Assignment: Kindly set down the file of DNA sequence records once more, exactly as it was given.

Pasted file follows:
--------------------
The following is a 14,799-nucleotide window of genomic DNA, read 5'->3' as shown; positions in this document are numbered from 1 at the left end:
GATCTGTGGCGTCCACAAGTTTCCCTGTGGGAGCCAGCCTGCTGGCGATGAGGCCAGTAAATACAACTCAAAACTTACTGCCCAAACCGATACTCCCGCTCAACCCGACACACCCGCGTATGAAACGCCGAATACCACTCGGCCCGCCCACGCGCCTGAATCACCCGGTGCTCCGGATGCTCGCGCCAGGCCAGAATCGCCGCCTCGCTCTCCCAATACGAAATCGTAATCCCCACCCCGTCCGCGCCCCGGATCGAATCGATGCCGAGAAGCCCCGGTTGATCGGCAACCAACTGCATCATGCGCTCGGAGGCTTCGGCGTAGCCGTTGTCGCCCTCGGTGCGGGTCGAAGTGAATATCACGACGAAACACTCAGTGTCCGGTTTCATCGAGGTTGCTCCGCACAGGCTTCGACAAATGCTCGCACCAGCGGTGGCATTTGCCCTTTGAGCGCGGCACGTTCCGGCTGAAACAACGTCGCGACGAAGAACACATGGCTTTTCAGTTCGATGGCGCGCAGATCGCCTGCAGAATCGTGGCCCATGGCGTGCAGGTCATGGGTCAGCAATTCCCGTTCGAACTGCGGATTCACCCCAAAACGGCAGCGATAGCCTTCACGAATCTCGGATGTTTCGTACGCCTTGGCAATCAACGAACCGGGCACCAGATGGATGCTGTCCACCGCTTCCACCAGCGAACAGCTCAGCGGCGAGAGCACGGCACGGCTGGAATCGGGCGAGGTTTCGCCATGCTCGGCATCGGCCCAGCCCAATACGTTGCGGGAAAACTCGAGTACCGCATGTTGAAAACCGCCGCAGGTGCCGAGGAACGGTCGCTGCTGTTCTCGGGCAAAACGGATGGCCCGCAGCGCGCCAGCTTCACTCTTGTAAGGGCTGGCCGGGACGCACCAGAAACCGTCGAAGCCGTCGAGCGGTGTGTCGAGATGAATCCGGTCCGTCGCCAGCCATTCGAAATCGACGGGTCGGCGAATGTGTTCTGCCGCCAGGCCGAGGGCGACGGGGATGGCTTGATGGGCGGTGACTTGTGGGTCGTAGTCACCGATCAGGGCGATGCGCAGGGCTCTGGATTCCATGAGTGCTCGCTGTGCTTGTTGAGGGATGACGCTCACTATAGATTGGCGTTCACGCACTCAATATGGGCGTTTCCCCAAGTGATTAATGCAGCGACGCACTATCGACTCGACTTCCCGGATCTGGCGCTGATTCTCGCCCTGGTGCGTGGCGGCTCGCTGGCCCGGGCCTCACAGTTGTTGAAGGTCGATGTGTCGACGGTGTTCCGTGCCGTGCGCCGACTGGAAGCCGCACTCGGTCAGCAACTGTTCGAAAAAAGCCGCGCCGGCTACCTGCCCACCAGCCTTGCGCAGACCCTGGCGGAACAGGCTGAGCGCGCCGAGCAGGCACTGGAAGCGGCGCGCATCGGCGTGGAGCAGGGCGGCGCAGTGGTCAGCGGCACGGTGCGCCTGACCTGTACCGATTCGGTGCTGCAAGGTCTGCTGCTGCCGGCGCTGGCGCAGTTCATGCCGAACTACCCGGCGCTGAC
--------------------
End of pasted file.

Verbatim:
The following is a 14,799-nucleotide window of genomic DNA, read 5'->3' as shown; positions in this document are numbered from 1 at the left end:
GATCTGTGGCGTCCACAAGTTTCCCTGTGGGAGCCAGCCTGCTGGCGATGAGGCCAGTAAATACAACTCAAAACTTACTGCCCAAACCGATACTCCCGCTCAACCCGACACACCCGCGTATGAAACGCCGAATACCACTCGGCCCGCCCACGCGCCTGAATCACCCGGTGCTCCGGATGCTCGCGCCAGGCCAGAATCGCCGCCTCGCTCTCCCAATACGAAATCGTAATCCCCACCCCGTCCGCGCCCCGGATCGAATCGATGCCGAGAAGCCCCGGTTGATCGGCAACCAACTGCATCATGCGCTCGGAGGCTTCGGCGTAGCCGTTGTCGCCCTCGGTGCGGGTCGAAGTGAATATCACGACGAAACACTCAGTGTCCGGTTTCATCGAGGTTGCTCCGCACAGGCTTCGACAAATGCTCGCACCAGCGGTGGCATTTGCCCTTTGAGCGCGGCACGTTCCGGCTGAAACAACGTCGCGACGAAGAACACATGGCTTTTCAGTTCGATGGCGCGCAGATCGCCTGCAGAATCGTGGCCCATGGCGTGCAGGTCATGGGTCAGCAATTCCCGTTCGAACTGCGGATTCACCCCAAAACGGCAGCGATAGCCTTCACGAATCTCGGATGTTTCGTACGCCTTGGCAATCAACGAACCGGGCACCAGATGGATGCTGTCCACCGCTTCCACCAGCGAACAGCTCAGCGGCGAGAGCACGGCACGGCTGGAATCGGGCGAGGTTTCGCCATGCTCGGCATCGGCCCAGCCCAATACGTTGCGGGAAAACTCGAGTACCGCATGTTGAAAACCGCCGCAGGTGCCGAGGAACGGTCGCTGCTGTTCTCGGGCAAAACGGATGGCCCGCAGCGCGCCAGCTTCACTCTTGTAAGGGCTGGCCGGGACGCACCAGAAACCGTCGAAGCCGTCGAGCGGTGTGTCGAGATGAATCCGGTCCGTCGCCAGCCATTCGAAATCGACGGGTCGGCGAATGTGTTCTGCCGCCAGGCCGAGGGCGACGGGGATGGCTTGATGGGCGGTGACTTGTGGGTCGTAGTCACCGATCAGGGCGATGCGCAGGGCTCTGGATTCCATGAGTGCTCGCTGTGCTTGTTGAGGGATGACGCTCACTATAGATTGGCGTTCACGCACTCAATATGGGCGTTTCCCCAAGTGATTAATGCAGCGACGCACTATCGACTCGACTTCCCGGATCTGGCGCTGATTCTCGCCCTGGTGCGTGGCGGCTCGCTGGCCCGGGCCTCACAGTTGTTGAAGGTCGATGTGTCGACGGTGTTCCGTGCCGTGCGCCGACTGGAAGCCGCACTCGGTCAGCAACTGTTCGAAAAAAGCCGCGCCGGCTACCTGCCCACCAGCCTTGCGCAGACCCTGGCGGAACAGGCTGAGCGCGCCGAGCAGGCACTGGAAGCGGCGCGCATCGGCGTGGAGCAGGGCGGCGCAGTGGTCAGCGGCACGGTGCGCCTGACCTGTACCGATTCGGTGCTGCAAGGTCTGCTGCTGCCGGCGCTGGCGCAGTTCATGCCGAACTACCCGGCGCTGAC